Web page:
The Wing of the Rhythm
From the outside of the open barn doors everyone looked small and equivocal in the low light, twirling and hollering in little flashes of cotton print and corduroy. The electric light cast shadows strange and raw. Shoes left aborted at the room’s edge bounced with the stomp and shuffle of the dirty feet, feet that would be heel sore and blistered when the dew began to settle outside and the fiddler was drunk and the party all over. But that was hours away at least. The fiddle pulsed not as notes but as pure sounds—the grind of a train; the whistle of a train; the screech and whine and growl of a train; all sounds train-like and indefatigable. It was a good dance and a better party.
The drunks had already been expelled from the dance floor. They occupied the corners, the doorways. Some old and wiry and buttressed to the walls like integral parts of the barn. Others were still kids, drinking for the first time. They passed little carafes and swayed arm and arm. One hung his head from the barn’s only window and puked.
“Boy, I’m cattywampus,” he yelled while heaving.
Between the drunks and the dancers ran children who dodged or climbed anything that could be dodged or climbed, wild-eyed and yipping tumbling climbing in a seemingly infinite loop.
A banjo kicked in, clucking, out of tune but tucked tightly under the wing of the rhythm. Ladies twirled. Swing your partner, a voice hollered. Young men swung them tightly. Hands on hips or tight little backs. Bold hands trending downward or upward, depending. (Many fathers were absent that night.) Sweat rose from too-hot clothes. Sweet heat mixing. By the fifth dance, most everyone knew whose arms they wanted around them.
When the fiddler stopped sawing everyone cheered and stood panting for a short, hot minute.
Someone called out for a square.
Someone called out for a drink.
Someone called out for a waltz.
Someone called out for a polka and was booed.
During the break, a dance was requested. The requestor had no beard. He asked, palms up, “Meagan, care to dance?”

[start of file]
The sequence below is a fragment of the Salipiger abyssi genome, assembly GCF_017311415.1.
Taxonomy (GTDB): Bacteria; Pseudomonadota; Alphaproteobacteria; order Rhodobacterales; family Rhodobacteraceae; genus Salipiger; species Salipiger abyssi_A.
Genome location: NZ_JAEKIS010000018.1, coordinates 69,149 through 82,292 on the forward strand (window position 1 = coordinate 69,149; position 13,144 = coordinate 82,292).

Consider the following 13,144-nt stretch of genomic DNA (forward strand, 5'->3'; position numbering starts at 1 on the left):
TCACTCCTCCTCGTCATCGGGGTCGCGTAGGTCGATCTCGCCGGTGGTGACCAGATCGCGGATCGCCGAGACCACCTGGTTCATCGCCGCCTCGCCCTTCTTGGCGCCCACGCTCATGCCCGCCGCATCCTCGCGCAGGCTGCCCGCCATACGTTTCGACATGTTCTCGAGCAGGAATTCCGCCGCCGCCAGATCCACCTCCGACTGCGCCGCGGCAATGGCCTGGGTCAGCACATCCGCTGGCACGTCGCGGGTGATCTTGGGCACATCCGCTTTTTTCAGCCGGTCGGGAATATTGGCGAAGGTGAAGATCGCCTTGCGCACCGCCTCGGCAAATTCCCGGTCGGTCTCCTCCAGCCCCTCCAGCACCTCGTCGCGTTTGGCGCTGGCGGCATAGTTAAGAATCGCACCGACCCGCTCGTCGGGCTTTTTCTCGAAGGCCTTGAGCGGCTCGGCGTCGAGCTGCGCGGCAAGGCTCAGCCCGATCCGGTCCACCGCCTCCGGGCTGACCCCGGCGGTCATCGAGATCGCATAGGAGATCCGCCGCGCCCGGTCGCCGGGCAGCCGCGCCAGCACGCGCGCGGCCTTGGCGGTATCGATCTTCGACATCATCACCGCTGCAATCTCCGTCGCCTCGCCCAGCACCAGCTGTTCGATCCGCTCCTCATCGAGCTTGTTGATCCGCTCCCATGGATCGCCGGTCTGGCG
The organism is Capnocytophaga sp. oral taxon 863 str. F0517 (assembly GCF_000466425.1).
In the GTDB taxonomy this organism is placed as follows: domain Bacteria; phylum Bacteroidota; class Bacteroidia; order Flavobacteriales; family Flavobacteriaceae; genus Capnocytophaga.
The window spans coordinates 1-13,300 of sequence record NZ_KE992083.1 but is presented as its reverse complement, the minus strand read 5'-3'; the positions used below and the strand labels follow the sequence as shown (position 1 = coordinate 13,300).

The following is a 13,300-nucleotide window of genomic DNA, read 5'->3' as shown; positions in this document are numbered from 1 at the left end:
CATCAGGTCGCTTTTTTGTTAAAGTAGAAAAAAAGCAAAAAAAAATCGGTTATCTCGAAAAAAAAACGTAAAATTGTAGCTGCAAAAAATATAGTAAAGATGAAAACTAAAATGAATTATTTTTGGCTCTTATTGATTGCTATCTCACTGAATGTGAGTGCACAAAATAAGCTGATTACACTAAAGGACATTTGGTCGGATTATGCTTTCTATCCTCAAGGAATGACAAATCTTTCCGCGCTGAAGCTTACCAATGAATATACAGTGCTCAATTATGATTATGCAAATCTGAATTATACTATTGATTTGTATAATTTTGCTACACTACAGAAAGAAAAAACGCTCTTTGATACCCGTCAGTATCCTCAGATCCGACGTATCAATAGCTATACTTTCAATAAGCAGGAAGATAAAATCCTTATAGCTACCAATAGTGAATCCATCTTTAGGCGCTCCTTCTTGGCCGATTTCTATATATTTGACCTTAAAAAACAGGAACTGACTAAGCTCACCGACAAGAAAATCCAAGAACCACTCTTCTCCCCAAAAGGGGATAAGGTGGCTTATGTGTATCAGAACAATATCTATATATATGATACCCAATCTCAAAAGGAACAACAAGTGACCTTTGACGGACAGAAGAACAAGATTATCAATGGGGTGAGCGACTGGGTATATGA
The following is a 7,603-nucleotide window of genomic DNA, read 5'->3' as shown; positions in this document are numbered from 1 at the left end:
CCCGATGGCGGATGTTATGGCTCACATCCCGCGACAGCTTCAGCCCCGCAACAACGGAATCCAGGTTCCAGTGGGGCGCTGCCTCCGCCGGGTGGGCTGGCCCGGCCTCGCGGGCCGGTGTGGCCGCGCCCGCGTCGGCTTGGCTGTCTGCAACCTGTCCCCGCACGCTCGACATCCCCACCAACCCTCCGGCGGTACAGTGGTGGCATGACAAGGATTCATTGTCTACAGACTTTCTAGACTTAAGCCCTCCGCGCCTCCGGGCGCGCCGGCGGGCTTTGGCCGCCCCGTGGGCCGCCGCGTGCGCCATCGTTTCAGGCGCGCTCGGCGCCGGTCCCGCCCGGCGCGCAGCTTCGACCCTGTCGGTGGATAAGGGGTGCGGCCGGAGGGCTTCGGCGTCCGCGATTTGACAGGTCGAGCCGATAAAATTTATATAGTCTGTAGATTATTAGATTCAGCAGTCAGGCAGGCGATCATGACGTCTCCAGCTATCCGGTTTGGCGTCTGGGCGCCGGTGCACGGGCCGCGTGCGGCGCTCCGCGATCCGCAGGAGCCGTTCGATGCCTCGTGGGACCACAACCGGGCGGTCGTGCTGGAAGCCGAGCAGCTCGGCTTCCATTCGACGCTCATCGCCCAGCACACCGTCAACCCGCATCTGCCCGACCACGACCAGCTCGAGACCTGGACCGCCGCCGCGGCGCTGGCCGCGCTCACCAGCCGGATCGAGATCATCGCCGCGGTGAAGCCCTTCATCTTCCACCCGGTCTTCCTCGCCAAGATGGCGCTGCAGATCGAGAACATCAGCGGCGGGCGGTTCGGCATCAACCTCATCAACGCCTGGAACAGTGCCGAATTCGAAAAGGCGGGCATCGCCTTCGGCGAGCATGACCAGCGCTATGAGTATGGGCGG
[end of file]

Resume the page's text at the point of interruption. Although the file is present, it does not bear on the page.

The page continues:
Black-haired Meagan’s lips pursed. “I’m here with Henry.”
Offense was not intended, the requestor made that much clear.
Palms still skyfaced he said, “Hey Henry. I simply did not know. You know how it is, not knowing sometimes.”
Offense obviously taken. A challenge. Accepted, no other choice. Sleeves were rolled, shoulders squared. The dance floor emptied. Hands shot out nervously trailing hoarse grunts, quick breaths. A girl screamed, sweating all over. Children stood still. The fiddler plucked at his strings. Round sounds decayed. Only the shuffle of feet hung in the air. Fist met chin. Chin met chestnut floor boards, dust sticking to the skin like paint. The sound again, wet and smacking, once twice once more “just to teach you some manners.” It lasted a minute at most. The music kicked up, something quick and devilish, and the whole barn hummed like a box of bees.
My favorite souvenir is usually my most recent, so right now it’s an ugly wool sweater that I bought this fall in Vik, South Iceland. I had been camping in the wind and rain for a week and all of my clothes were wet. So in between hikes, I stopped in Vik and found a sweater store with a wooden sheep-shaped billboard on the roof. The only sweater that I could justify (or really afford) was from the discount rack and had large faux wooden buttons. I bought it and pulled it on before even leaving the store. It’s warm but awfully itchy.